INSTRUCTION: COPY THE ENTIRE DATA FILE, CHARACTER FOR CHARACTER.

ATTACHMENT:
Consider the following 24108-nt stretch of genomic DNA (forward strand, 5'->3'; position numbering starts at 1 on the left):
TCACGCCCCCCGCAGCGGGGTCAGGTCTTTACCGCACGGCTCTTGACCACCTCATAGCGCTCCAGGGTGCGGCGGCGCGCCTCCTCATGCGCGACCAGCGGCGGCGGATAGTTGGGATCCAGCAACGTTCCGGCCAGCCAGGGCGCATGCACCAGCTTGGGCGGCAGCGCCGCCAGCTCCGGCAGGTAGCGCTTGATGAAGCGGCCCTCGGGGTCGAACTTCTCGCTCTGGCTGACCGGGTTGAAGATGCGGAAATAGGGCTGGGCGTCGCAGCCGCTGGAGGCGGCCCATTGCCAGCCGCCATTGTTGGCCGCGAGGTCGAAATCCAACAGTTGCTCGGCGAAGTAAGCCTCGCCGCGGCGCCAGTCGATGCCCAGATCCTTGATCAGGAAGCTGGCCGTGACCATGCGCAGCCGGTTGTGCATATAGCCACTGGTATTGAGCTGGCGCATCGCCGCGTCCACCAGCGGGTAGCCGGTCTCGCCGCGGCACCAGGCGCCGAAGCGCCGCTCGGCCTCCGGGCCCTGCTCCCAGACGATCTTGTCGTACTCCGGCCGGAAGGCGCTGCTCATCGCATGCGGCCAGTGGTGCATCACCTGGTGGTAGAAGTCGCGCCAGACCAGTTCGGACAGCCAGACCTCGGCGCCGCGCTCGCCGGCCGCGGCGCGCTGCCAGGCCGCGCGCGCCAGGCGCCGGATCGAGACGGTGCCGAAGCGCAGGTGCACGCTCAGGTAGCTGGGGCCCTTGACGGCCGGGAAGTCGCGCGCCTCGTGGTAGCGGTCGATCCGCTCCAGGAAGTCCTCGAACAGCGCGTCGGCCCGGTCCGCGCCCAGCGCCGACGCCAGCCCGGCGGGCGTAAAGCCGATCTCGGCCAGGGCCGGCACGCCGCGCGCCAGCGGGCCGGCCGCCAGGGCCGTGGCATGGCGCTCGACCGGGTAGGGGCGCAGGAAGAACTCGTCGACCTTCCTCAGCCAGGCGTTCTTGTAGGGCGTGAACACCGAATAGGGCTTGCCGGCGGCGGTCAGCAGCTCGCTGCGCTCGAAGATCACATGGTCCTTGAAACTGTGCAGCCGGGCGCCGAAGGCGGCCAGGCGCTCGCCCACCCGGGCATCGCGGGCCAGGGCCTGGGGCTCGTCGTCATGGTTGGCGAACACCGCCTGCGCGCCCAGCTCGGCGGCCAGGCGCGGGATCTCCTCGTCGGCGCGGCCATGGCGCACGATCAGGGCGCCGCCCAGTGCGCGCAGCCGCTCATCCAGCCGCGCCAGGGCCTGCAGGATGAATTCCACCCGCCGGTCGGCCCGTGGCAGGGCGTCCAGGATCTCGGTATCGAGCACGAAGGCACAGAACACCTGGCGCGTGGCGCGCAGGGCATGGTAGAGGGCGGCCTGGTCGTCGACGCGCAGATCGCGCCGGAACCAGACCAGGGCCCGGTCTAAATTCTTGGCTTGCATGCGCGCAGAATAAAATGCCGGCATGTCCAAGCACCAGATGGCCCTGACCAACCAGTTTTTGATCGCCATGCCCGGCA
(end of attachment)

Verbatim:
Consider the following 24108-nt stretch of genomic DNA (forward strand, 5'->3'; position numbering starts at 1 on the left):
TCACGCCCCCCGCAGCGGGGTCAGGTCTTTACCGCACGGCTCTTGACCACCTCATAGCGCTCCAGGGTGCGGCGGCGCGCCTCCTCATGCGCGACCAGCGGCGGCGGATAGTTGGGATCCAGCAACGTTCCGGCCAGCCAGGGCGCATGCACCAGCTTGGGCGGCAGCGCCGCCAGCTCCGGCAGGTAGCGCTTGATGAAGCGGCCCTCGGGGTCGAACTTCTCGCTCTGGCTGACCGGGTTGAAGATGCGGAAATAGGGCTGGGCGTCGCAGCCGCTGGAGGCGGCCCATTGCCAGCCGCCATTGTTGGCCGCGAGGTCGAAATCCAACAGTTGCTCGGCGAAGTAAGCCTCGCCGCGGCGCCAGTCGATGCCCAGATCCTTGATCAGGAAGCTGGCCGTGACCATGCGCAGCCGGTTGTGCATATAGCCACTGGTATTGAGCTGGCGCATCGCCGCGTCCACCAGCGGGTAGCCGGTCTCGCCGCGGCACCAGGCGCCGAAGCGCCGCTCGGCCTCCGGGCCCTGCTCCCAGACGATCTTGTCGTACTCCGGCCGGAAGGCGCTGCTCATCGCATGCGGCCAGTGGTGCATCACCTGGTGGTAGAAGTCGCGCCAGACCAGTTCGGACAGCCAGACCTCGGCGCCGCGCTCGCCGGCCGCGGCGCGCTGCCAGGCCGCGCGCGCCAGGCGCCGGATCGAGACGGTGCCGAAGCGCAGGTGCACGCTCAGGTAGCTGGGGCCCTTGACGGCCGGGAAGTCGCGCGCCTCGTGGTAGCGGTCGATCCGCTCCAGGAAGTCCTCGAACAGCGCGTCGGCCCGGTCCGCGCCCAGCGCCGACGCCAGCCCGGCGGGCGTAAAGCCGATCTCGGCCAGGGCCGGCACGCCGCGCGCCAGCGGGCCGGCCGCCAGGGCCGTGGCATGGCGCTCGACCGGGTAGGGGCGCAGGAAGAACTCGTCGACCTTCCTCAGCCAGGCGTTCTTGTAGGGCGTGAACACCGAATAGGGCTTGCCGGCGGCGGTCAGCAGCTCGCTGCGCTCGAAGATCACATGGTCCTTGAAACTGTGCAGCCGGGCGCCGAAGGCGGCCAGGCGCTCGCCCACCCGGGCATCGCGGGCCAGGGCCTGGGGCTCGTCGTCATGGTTGGCGAACACCGCCTGCGCGCCCAGCTCGGCGGCCAGGCGCGGGATCTCCTCGTCGGCGCGGCCATGGCGCACGATCAGGGCGCCGCCCAGTGCGCGCAGCCGCTCATCCAGCCGCGCCAGGGCCTGCAGGATGAATTCCACCCGCCGGTCGGCCCGTGGCAGGGCGTCCAGGATCTCGGTATCGAGCACGAAGGCACAGAACACCTGGCGCGTGGCGCGCAGGGCATGGTAGAGGGCGGCCTGGTCGTCGACGCGCAGATCGCGCCGGAACCAGACCAGGGCCCGGTCTAAATTCTTGGCTTGCATGCGCGCAGAATAAAATGCCGGCATGTCCAAGCACCAGATGGCCCTGACCAACCAGTTTTTGATCGCCATGCCCGGCA